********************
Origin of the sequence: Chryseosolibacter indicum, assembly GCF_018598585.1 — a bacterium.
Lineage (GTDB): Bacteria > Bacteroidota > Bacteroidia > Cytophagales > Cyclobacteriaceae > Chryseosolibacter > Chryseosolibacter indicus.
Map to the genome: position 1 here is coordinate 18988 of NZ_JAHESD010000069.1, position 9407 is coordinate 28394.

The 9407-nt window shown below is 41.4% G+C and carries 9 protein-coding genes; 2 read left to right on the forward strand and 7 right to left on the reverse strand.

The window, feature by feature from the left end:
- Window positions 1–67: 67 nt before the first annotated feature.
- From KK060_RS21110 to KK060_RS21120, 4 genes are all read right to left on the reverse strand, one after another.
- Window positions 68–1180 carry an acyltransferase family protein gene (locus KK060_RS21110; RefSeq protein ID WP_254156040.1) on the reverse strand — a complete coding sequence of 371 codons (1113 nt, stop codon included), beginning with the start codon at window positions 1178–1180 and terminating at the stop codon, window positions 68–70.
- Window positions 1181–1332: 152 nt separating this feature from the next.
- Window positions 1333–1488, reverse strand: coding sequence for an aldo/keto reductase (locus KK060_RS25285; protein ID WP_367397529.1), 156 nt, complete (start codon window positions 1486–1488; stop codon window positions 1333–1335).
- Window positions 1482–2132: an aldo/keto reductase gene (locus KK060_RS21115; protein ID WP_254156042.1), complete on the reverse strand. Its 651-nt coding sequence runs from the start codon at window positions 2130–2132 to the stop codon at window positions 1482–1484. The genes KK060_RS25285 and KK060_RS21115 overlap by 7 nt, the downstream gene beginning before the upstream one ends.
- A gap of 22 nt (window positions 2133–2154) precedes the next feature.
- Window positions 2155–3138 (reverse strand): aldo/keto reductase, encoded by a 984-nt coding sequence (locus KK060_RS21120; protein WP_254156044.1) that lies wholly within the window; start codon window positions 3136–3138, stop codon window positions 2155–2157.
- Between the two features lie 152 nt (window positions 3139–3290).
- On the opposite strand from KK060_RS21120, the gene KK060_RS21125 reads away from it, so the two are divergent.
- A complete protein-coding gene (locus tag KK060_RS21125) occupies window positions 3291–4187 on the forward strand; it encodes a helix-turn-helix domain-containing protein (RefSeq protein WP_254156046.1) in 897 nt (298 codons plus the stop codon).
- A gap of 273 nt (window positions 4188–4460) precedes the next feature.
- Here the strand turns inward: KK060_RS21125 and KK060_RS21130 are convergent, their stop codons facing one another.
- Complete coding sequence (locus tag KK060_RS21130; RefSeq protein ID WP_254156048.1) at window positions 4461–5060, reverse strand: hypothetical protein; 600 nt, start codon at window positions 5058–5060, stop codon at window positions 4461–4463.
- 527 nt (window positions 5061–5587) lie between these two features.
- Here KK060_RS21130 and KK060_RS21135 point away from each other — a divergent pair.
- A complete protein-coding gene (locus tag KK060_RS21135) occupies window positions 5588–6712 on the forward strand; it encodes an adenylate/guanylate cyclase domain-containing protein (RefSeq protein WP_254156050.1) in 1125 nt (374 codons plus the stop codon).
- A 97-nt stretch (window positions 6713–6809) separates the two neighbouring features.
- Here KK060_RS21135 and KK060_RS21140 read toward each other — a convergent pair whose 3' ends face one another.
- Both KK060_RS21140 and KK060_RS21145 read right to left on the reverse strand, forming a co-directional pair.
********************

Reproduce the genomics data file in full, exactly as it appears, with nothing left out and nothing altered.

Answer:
Origin of the sequence: Chryseosolibacter indicum, assembly GCF_018598585.1 — a bacterium.
Lineage (GTDB): Bacteria > Bacteroidota > Bacteroidia > Cytophagales > Cyclobacteriaceae > Chryseosolibacter > Chryseosolibacter indicus.
Map to the genome: position 1 here is coordinate 18988 of NZ_JAHESD010000069.1, position 9407 is coordinate 28394.

The 9407-nt window shown below is 41.4% G+C and carries 9 protein-coding genes; 2 read left to right on the forward strand and 7 right to left on the reverse strand.

The window, feature by feature from the left end:
- Window positions 1–67: 67 nt before the first annotated feature.
- From KK060_RS21110 to KK060_RS21120, 4 genes are all read right to left on the reverse strand, one after another.
- Window positions 68–1180 carry an acyltransferase family protein gene (locus KK060_RS21110; RefSeq protein ID WP_254156040.1) on the reverse strand — a complete coding sequence of 371 codons (1113 nt, stop codon included), beginning with the start codon at window positions 1178–1180 and terminating at the stop codon, window positions 68–70.
- Window positions 1181–1332: 152 nt separating this feature from the next.
- Window positions 1333–1488, reverse strand: coding sequence for an aldo/keto reductase (locus KK060_RS25285; protein ID WP_367397529.1), 156 nt, complete (start codon window positions 1486–1488; stop codon window positions 1333–1335).
- Window positions 1482–2132: an aldo/keto reductase gene (locus KK060_RS21115; protein ID WP_254156042.1), complete on the reverse strand. Its 651-nt coding sequence runs from the start codon at window positions 2130–2132 to the stop codon at window positions 1482–1484. The genes KK060_RS25285 and KK060_RS21115 overlap by 7 nt, the downstream gene beginning before the upstream one ends.
- A gap of 22 nt (window positions 2133–2154) precedes the next feature.
- Window positions 2155–3138 (reverse strand): aldo/keto reductase, encoded by a 984-nt coding sequence (locus KK060_RS21120; protein WP_254156044.1) that lies wholly within the window; start codon window positions 3136–3138, stop codon window positions 2155–2157.
- Between the two features lie 152 nt (window positions 3139–3290).
- On the opposite strand from KK060_RS21120, the gene KK060_RS21125 reads away from it, so the two are divergent.
- A complete protein-coding gene (locus tag KK060_RS21125) occupies window positions 3291–4187 on the forward strand; it encodes a helix-turn-helix domain-containing protein (RefSeq protein WP_254156046.1) in 897 nt (298 codons plus the stop codon).
- A gap of 273 nt (window positions 4188–4460) precedes the next feature.
- Here the strand turns inward: KK060_RS21125 and KK060_RS21130 are convergent, their stop codons facing one another.
- Complete coding sequence (locus tag KK060_RS21130; RefSeq protein ID WP_254156048.1) at window positions 4461–5060, reverse strand: hypothetical protein; 600 nt, start codon at window positions 5058–5060, stop codon at window positions 4461–4463.
- 527 nt (window positions 5061–5587) lie between these two features.
- Here KK060_RS21130 and KK060_RS21135 point away from each other — a divergent pair.
- A complete protein-coding gene (locus tag KK060_RS21135) occupies window positions 5588–6712 on the forward strand; it encodes an adenylate/guanylate cyclase domain-containing protein (RefSeq protein WP_254156050.1) in 1125 nt (374 codons plus the stop codon).
- A 97-nt stretch (window positions 6713–6809) separates the two neighbouring features.
- Here KK060_RS21135 and KK060_RS21140 read toward each other — a convergent pair whose 3' ends face one another.
- Both KK060_RS21140 and KK060_RS21145 read right to left on the reverse strand, forming a co-directional pair.